I’ve got friends who get health insurance through exchanges set up by the Affordable Care Act.

They run small businesses. If they worked for corporations, they could get insurance through their employers, but they struck out on their own. They took entrepreneurial risks. They’re giving the American dream their best shots.

The Affordable Care Act works as a buffer. It offers access to health insurance on the individual market that’s comparable to that offered by employer-sponsored plans, though my friends don’t have employers to share the cost. They don’t like how much they pay, but they like the security the plans provide.

President Trump and Republicans in Congress say they have a better way but don’t know exactly what that is.

In his statement about the House of Representatives’ Trumpcare vote, Sen. Roger Wicker bashes Obamacare and then says, “The bill passed by the House today is an acknowledgement that we are committed to doing better. It is not the end of the conversation by any means. The Senate has yet to debate the bill and make changes, but House passage sends a signal that we are prepared to act on behalf of the American people, who deserve health-care reform that produces real benefits in their lives.”

It’s a hopeful message without any specifics. That’s understandable, since members of the House, including Rep. Trent Kelly, passed their Trumpcare bill without knowing its full effects.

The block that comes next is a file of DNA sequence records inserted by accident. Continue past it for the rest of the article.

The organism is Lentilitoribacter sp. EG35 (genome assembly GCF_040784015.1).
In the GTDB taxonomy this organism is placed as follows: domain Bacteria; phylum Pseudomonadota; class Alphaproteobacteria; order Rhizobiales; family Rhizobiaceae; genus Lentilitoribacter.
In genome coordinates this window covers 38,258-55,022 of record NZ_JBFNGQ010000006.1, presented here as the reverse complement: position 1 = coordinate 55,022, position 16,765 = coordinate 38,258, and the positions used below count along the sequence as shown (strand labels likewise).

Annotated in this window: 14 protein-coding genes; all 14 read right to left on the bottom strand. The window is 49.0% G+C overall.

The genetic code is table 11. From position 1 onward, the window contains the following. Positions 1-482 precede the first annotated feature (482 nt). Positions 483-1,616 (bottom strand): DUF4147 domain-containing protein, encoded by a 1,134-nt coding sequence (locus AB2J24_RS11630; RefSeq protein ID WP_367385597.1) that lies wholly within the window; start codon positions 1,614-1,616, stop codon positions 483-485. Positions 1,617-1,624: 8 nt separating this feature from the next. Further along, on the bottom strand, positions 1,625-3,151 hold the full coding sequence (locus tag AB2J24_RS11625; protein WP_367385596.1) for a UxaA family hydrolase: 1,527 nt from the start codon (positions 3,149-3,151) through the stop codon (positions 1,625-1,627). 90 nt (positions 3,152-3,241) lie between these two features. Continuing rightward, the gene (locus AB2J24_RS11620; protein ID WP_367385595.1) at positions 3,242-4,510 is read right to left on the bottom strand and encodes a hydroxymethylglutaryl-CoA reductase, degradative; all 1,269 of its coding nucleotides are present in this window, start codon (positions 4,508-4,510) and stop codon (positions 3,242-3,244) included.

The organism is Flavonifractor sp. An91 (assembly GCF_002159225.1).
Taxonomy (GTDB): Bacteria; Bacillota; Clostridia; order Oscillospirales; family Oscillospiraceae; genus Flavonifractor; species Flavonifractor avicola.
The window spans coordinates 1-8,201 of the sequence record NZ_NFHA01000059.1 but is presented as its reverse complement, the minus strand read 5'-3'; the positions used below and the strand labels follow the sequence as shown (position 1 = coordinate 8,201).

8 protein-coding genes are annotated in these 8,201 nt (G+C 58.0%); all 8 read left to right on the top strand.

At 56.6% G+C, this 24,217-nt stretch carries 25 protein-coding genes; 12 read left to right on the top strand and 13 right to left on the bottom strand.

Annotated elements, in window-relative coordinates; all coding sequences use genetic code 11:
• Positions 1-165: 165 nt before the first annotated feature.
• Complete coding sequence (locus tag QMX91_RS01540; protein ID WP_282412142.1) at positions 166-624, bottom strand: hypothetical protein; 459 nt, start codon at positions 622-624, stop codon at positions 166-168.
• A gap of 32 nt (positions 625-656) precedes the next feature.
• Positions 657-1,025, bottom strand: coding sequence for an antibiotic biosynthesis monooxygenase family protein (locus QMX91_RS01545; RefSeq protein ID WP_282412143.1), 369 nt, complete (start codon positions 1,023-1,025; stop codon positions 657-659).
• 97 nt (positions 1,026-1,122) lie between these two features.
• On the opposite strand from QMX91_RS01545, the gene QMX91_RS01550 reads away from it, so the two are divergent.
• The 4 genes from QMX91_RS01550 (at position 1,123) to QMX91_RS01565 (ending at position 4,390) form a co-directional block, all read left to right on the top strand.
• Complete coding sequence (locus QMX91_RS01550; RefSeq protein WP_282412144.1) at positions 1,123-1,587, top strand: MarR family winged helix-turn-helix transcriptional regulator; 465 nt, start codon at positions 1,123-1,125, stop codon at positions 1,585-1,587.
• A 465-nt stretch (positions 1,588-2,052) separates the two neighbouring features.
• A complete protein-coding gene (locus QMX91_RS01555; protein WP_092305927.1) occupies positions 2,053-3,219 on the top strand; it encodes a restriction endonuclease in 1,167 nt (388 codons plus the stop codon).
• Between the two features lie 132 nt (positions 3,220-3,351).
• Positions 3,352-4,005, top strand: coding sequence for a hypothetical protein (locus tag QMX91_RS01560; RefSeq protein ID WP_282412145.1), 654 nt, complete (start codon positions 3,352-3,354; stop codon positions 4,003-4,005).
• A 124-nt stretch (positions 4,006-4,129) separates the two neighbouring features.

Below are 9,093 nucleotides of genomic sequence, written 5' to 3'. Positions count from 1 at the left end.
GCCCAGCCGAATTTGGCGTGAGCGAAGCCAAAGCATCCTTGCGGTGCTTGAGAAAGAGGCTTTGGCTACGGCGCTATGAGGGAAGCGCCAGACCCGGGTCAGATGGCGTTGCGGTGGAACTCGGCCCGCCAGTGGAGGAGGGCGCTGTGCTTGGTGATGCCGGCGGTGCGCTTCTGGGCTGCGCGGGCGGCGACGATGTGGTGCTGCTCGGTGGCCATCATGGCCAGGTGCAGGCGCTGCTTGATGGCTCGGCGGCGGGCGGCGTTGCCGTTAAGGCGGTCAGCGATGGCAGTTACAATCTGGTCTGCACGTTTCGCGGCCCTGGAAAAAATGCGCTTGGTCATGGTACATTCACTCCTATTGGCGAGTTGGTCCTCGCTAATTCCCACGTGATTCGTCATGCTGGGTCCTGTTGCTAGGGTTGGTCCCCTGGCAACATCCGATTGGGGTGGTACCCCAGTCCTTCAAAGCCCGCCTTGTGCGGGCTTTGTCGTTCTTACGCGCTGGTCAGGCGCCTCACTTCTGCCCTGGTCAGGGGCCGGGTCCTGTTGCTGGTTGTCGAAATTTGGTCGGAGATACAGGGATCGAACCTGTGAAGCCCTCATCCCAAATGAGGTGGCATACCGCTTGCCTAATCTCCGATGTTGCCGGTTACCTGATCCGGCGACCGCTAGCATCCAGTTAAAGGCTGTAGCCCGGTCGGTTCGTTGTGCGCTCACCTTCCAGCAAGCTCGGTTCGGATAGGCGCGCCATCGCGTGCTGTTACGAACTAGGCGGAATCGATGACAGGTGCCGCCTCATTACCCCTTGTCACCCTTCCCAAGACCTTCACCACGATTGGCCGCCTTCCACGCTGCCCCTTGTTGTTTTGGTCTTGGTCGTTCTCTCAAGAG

It could be the best piece of legislation since the last time Mississippi needed federal disaster relief.

Or it could be a Frankenstein’s monster unleashed on one-sixth of the nation’s economy.

There were no committee hearings or debates about the final bill, because Wisconsin Rep. Paul Ryan and his team tweaked Trumpcare until the last minute.

House members voted for their bill without getting a score from the nonpartisan Congressional Budget Office, which estimates the impact proposed legislation will have on the country and its citizens. That report is due next week or the week after, but who cares? Certainly not the House of Representatives.

Republican House members have their fingerprints all over this largely unknown, cobbled-together thing. To celebrate its passage, they partied at the White House with Trump.

But others are more sober.

AARP has its concerns, so does the American Hospital Association. According to the American Medical Association, “The bill passed by the House today will result in millions of Americans losing access to quality, affordable health insurance and those with pre-existing health conditions face the possibility of going back to the time when insurers could charge them premiums that made access to coverage out of the question.”

Let’s hope Wicker and his Senate colleagues take their jobs more seriously than the House.

My friends who have insurance through the Affordable Care Act exchange are good, hard-working people. They deserve more from their leaders than a Frankenstein’s monster rampaging through their lives.

M. Scott Morris is a Daily Journal feature writer. Contact him at (662) 678-1589 or scott.morris@journalinc.com.

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